If you are unable to turn the situation around to your benefit then the next logical option would be to bury the negative comments in positive ones.  Be proactive and ask your customers for reviews, providing you get enough positive ones your potential customers will see the negative comments as irrelevant, or as just being left by someone who was having a bad day.  As most review sites rank the reviews in order of date the newer reviews will push the negative one down the list, and possible out of sight.

Option Three

If the comment or review is posted within a review site or within Google Places then there may be options to have the offending item removed, providing it meets specific criteria.   If the comment is slanderous, is off topic, uses explicit language, or hate speech, then you have a legal right to have it removed.  If the comment has been posted to Google Places then you can bring this to Google’s attention by flagging the comment(s) as inappropriate. See  If the comment is on another website then contact them informing them of how the comment is inappropriate and telling them that you want it removed.

Option Four

If all else fails and you can’t get a bad review or comment removed then you might want to remove your business from the website where the comment is made, for Google this would mean removing yourself from Google Places.  Although this might at first appear to be a bad thing to do, it might also be your best way forwards.  Removing your business from a review site will automatically remove the negative comments.  You will have to make the decision as to whether the reviews are losing you more business than the publicity gained from being on the site brings in.
Many people remove their business if they receive several negative comments, they then set up another profile and slightly alter the business name so that it appears as a brand new business.  Obviously the best way to run a business is to deal with negative comments and learn by them, but in some cases getting them removed is the only option available.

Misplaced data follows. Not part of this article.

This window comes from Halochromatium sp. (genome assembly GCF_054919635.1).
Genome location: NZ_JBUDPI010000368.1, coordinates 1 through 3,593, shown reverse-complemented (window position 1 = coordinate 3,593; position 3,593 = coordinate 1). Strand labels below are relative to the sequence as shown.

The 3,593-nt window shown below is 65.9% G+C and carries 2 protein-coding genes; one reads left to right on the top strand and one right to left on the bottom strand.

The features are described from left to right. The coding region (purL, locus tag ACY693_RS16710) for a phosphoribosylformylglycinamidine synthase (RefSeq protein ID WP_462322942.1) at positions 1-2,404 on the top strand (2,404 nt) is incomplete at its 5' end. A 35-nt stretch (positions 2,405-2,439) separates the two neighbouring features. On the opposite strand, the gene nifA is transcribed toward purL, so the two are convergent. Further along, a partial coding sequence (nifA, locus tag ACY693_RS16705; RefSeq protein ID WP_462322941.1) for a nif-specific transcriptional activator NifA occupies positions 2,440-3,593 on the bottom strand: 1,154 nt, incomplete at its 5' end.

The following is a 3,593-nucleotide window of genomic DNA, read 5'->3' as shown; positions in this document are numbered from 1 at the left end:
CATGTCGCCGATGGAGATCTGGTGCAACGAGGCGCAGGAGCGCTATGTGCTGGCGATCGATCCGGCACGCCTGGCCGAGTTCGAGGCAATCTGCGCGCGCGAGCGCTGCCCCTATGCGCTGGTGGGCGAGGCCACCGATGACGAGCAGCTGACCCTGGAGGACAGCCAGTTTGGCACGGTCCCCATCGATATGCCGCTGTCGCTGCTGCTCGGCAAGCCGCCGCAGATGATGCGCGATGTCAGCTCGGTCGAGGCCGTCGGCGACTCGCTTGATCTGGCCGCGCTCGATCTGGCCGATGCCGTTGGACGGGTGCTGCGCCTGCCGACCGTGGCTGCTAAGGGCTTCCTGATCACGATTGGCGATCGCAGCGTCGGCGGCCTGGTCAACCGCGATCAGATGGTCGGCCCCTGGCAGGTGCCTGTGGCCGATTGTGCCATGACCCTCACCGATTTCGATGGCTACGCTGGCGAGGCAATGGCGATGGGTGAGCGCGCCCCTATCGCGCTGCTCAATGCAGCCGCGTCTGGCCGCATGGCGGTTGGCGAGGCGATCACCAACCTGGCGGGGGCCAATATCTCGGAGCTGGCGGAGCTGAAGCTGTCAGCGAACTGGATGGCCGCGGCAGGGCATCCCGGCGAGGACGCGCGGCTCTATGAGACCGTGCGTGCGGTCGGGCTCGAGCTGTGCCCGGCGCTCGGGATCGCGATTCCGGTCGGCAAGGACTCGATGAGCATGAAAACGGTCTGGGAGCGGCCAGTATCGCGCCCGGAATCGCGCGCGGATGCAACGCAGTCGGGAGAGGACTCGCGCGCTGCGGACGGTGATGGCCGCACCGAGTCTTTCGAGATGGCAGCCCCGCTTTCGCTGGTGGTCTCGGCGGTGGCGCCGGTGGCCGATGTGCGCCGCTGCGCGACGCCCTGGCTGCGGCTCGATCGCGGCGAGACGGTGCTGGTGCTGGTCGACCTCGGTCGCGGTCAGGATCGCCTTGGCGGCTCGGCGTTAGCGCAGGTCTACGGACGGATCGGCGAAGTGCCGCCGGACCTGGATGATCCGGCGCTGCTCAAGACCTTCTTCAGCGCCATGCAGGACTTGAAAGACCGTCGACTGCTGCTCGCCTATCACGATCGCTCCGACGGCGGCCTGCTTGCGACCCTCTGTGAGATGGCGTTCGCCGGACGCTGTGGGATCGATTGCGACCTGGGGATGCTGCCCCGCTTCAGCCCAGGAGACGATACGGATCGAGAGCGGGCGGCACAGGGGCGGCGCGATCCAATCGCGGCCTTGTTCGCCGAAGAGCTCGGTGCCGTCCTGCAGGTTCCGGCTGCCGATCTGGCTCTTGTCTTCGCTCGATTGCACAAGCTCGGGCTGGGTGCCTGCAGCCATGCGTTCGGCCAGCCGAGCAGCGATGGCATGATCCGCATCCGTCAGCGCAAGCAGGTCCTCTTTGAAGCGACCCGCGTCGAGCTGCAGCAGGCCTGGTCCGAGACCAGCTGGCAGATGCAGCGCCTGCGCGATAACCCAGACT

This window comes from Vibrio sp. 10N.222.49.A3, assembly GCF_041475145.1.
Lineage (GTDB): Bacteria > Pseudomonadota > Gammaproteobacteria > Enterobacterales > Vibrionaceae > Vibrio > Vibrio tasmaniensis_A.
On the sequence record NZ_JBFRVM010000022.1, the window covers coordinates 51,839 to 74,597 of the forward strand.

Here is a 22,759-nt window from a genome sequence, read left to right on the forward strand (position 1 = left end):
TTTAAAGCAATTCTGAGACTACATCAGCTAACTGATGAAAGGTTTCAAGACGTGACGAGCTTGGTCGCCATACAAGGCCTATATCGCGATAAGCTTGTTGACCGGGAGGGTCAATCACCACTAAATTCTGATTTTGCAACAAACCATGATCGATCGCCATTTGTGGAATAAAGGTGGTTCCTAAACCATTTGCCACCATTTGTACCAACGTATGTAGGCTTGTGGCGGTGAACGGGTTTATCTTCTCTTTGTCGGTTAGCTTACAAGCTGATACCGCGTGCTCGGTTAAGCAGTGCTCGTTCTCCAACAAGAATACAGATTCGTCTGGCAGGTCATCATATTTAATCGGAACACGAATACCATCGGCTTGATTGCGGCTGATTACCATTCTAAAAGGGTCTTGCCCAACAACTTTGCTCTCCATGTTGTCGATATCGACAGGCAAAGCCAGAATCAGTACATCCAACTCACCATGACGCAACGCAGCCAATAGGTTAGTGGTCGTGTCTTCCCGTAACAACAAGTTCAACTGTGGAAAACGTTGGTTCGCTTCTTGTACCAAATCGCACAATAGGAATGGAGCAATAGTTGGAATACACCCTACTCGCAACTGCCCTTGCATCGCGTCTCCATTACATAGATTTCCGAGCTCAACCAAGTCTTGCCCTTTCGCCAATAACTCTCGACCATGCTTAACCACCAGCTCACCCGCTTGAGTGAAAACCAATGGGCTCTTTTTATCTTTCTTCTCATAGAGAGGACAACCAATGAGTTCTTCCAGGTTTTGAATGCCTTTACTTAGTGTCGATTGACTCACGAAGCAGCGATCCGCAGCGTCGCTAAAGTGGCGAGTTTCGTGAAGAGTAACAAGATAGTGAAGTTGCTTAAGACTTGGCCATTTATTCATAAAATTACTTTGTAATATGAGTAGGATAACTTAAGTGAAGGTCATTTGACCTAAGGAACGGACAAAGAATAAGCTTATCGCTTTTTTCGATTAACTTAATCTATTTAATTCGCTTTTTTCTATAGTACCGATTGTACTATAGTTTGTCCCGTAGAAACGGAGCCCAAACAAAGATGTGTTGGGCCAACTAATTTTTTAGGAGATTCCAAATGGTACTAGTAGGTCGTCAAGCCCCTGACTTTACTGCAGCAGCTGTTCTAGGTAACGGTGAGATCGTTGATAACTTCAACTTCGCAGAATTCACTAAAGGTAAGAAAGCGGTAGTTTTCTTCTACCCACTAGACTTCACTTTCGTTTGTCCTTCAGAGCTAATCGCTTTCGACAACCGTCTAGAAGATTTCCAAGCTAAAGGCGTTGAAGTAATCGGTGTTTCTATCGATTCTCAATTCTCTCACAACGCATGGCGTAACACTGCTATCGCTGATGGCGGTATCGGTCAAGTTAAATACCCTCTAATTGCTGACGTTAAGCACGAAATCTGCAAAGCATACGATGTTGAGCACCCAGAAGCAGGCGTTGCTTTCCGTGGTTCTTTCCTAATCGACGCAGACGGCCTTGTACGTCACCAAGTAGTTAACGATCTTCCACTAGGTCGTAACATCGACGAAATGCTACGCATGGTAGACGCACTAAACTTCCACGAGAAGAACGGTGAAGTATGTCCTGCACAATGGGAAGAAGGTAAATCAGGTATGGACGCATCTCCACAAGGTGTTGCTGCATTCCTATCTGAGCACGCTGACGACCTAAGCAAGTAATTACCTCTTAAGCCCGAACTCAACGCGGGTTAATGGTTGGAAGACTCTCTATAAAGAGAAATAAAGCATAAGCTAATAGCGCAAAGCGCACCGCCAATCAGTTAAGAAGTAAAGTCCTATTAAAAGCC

As the saying goes…’Any publicity is good publicity.’

This isn’t always true, and negative comments can’t normally be seen as publicity.  However, if the negative comments are attracting people’s attention and being shared on social media, then you might gain more than you lose from the incident.  For instance, several years ago I wrote a blog post that attracted attention for all of the wrong reasons.  I had published the article without checking spellings and grammar, and without checking that my information was actually factual.   It was late at night and I needed to get some sleep.  Instead of hitting the Save Draft button I hit the ‘Publish’ one instead.  When I logged in the following morning there were hundreds of replies from people criticising my writing and pulling the article into a million fragments of hateful, and mocking comment.   Reading the comments was an harrowing experience, people can get so nasty when they have the opportunity to feel more superior than someone else.

My initial reaction was to just delete the entire article.  It was my mistake for letting it be published and as an unfinished piece of writing I felt deleting was the thing to do.  Before doing so I checked my Google analytics account to see how many people had seen the article.  As I logged in, the live feed informed me that at that present moment in time there were around 140 people looking at the page.  This carried on for several days, and by the end of the week aver 400,000 people have viewed the article.  The result ended in me receiving a nice cheque from Google for the advertising I had set up on the page. I might have made a mistake that looked bad, but the publicity it gained was certainly a positive experience for my bank account.